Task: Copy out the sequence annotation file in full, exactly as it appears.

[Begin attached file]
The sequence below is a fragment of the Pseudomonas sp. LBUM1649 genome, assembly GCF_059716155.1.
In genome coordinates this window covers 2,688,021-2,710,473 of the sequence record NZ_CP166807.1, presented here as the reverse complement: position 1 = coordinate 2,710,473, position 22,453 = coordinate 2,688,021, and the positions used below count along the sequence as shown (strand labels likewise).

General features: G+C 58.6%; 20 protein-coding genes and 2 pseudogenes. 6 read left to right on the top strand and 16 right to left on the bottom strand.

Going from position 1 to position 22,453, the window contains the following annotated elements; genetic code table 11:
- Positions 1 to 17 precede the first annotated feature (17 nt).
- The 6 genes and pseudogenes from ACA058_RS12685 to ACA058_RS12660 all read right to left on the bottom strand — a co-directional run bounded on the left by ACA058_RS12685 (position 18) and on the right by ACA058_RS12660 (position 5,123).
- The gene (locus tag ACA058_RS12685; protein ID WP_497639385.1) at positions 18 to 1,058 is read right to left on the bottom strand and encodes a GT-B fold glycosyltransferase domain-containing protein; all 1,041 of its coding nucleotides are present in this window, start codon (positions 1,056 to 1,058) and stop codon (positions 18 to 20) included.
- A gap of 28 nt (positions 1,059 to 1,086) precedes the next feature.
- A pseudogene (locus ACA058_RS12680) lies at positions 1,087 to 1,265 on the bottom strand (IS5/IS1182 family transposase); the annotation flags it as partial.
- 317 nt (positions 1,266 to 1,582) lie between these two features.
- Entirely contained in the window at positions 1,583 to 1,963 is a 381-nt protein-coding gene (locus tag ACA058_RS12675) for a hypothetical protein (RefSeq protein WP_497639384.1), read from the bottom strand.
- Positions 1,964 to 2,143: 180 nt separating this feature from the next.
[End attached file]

The sequence below is a fragment of the Pseudomonas sp. LBUM1649 genome, assembly GCF_059716155.1.
In genome coordinates this window covers 2,688,021-2,710,473 of the sequence record NZ_CP166807.1, presented here as the reverse complement: position 1 = coordinate 2,710,473, position 22,453 = coordinate 2,688,021, and the positions used below count along the sequence as shown (strand labels likewise).

General features: G+C 58.6%; 20 protein-coding genes and 2 pseudogenes. 6 read left to right on the top strand and 16 right to left on the bottom strand.

Going from position 1 to position 22,453, the window contains the following annotated elements; genetic code table 11:
- Positions 1 to 17 precede the first annotated feature (17 nt).
- The 6 genes and pseudogenes from ACA058_RS12685 to ACA058_RS12660 all read right to left on the bottom strand — a co-directional run bounded on the left by ACA058_RS12685 (position 18) and on the right by ACA058_RS12660 (position 5,123).
- The gene (locus tag ACA058_RS12685; protein ID WP_497639385.1) at positions 18 to 1,058 is read right to left on the bottom strand and encodes a GT-B fold glycosyltransferase domain-containing protein; all 1,041 of its coding nucleotides are present in this window, start codon (positions 1,056 to 1,058) and stop codon (positions 18 to 20) included.
- A gap of 28 nt (positions 1,059 to 1,086) precedes the next feature.
- A pseudogene (locus ACA058_RS12680) lies at positions 1,087 to 1,265 on the bottom strand (IS5/IS1182 family transposase); the annotation flags it as partial.
- 317 nt (positions 1,266 to 1,582) lie between these two features.
- Entirely contained in the window at positions 1,583 to 1,963 is a 381-nt protein-coding gene (locus tag ACA058_RS12675) for a hypothetical protein (RefSeq protein WP_497639384.1), read from the bottom strand.
- Positions 1,964 to 2,143: 180 nt separating this feature from the next.